Preferences for a particular trait also do not exist in a vacuum, they are guided by history and the larger social context. There are times in a society’s history when politeness and decency are valued above all else. At others, they are thought of as social shackles, devious even, such that frankness and plain-speak are considered virtues. Rosseau’s exposition of how ‘norms of good behavior’ are the real impediments to ‘true freedom’ provides a ready example of how social acceptance of ideas is rarely set in stone. It is very likely then that our preferences in the matter are affected by diminishing marginal returns. For instance, too much politeness is likely to put people off, paving the way for an abrasive candidate to develop a substantial following, and vice versa. There is nothing illogical about this preference, even though it might seem self-defeating to the ones on the other side.
Preference for Policies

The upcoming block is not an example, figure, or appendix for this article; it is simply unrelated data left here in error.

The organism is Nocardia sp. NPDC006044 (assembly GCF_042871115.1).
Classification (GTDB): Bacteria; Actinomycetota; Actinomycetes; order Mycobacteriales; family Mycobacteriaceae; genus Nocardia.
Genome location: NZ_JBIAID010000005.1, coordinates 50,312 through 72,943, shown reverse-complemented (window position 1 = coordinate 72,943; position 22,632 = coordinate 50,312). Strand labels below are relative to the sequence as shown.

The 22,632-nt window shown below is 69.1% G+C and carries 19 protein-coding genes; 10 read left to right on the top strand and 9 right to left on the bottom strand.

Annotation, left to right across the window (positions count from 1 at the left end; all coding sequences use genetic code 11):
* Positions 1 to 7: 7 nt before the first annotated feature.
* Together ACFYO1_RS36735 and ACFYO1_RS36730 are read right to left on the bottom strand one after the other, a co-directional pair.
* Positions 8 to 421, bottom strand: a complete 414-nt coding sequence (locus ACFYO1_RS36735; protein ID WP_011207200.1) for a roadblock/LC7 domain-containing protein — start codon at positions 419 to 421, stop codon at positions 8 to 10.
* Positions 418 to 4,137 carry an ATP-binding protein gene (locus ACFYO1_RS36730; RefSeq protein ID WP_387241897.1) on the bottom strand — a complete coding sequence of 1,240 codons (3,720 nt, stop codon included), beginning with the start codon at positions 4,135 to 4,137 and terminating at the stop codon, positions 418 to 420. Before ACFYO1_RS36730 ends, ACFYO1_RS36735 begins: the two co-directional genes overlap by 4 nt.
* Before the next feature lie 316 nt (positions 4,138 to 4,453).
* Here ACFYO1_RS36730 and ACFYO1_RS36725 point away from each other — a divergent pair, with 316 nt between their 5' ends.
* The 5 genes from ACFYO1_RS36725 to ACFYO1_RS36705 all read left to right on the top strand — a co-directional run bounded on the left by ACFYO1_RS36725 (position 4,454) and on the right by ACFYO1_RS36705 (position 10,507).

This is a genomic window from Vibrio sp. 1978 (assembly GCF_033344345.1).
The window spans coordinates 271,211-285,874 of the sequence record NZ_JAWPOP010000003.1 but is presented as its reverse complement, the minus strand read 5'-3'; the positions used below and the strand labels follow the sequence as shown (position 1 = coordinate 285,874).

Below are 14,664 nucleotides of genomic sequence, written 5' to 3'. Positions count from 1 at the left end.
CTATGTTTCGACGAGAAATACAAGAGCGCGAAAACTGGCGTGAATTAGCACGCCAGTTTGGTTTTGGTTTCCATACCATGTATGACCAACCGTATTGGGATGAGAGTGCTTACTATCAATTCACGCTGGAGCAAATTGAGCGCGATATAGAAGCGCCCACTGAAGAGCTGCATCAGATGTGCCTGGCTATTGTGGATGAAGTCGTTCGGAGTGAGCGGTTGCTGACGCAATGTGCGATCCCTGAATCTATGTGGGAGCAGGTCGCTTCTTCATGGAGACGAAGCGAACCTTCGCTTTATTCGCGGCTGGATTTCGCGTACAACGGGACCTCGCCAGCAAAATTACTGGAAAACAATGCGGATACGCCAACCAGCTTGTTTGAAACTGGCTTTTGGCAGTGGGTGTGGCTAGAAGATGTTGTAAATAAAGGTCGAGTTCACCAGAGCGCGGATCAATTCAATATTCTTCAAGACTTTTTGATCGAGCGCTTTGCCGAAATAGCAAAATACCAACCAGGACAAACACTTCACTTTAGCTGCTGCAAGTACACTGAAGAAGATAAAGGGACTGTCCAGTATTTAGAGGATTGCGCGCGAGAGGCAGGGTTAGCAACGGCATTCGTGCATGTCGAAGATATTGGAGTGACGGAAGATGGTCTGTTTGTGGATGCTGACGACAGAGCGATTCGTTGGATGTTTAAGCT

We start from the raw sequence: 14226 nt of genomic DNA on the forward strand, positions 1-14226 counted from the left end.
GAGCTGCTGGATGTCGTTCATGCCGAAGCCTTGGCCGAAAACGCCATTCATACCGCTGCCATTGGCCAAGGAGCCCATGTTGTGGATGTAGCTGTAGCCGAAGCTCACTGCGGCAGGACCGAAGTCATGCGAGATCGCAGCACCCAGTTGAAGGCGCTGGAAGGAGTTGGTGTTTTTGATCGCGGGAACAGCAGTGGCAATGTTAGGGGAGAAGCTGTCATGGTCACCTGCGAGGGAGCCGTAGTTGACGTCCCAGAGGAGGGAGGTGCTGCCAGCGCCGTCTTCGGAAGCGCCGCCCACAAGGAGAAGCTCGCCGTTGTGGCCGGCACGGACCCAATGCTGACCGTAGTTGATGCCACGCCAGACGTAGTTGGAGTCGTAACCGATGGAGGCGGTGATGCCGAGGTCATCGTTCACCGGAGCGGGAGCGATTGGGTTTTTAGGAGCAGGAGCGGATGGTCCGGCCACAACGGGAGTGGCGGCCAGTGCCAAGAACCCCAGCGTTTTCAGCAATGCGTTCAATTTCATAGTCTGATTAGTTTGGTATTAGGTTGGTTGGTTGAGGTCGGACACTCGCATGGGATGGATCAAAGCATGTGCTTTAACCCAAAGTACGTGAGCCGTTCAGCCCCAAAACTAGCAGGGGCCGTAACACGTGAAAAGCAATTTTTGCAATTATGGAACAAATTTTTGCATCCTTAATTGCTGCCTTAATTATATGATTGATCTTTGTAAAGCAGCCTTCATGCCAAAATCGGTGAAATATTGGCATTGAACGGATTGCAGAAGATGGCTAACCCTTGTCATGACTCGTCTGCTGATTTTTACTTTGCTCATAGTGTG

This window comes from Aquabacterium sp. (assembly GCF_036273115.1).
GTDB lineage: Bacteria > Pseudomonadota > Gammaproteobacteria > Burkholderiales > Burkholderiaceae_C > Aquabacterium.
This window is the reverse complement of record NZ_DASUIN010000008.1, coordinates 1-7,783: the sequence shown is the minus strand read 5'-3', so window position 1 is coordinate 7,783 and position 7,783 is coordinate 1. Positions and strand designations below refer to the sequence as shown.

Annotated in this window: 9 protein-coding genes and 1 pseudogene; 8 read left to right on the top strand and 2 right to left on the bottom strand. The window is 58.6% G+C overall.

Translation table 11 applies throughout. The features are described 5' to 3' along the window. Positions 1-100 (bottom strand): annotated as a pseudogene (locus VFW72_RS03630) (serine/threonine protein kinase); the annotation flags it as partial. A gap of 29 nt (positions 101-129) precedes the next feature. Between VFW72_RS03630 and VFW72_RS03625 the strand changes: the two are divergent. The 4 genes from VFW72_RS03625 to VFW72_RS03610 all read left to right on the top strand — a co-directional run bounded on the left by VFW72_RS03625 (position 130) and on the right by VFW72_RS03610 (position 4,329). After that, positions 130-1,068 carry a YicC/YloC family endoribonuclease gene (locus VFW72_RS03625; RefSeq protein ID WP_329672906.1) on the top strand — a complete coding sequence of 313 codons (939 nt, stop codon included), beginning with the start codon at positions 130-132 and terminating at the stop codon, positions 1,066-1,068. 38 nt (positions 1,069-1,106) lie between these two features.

Preferences may seem whimsical, particularly to those who are more concerned about concrete policy positions. There are of course very sophisticated methods of evaluating the efficacy of policies, though the allegations of partisanship are never far away from any such evaluation. But what is more relevant is that any large scale research study can at best hope to be right on average. The trouble with averages is that they hide a wide variety of disparities within them. For instance, the models of an economist extolling the virtues of migration might be cold comfort to an unemployed voter. So what does an individual voter do when the results of such a study do not match up with his or her lived reality? They rely on their subjective sense of wellbeing to decide whom to vote for. Probably this is what loads the electoral dice heavily in favor of an incumbent whose policies (or at least their outcomes) do not have to be evaluated in the abstract.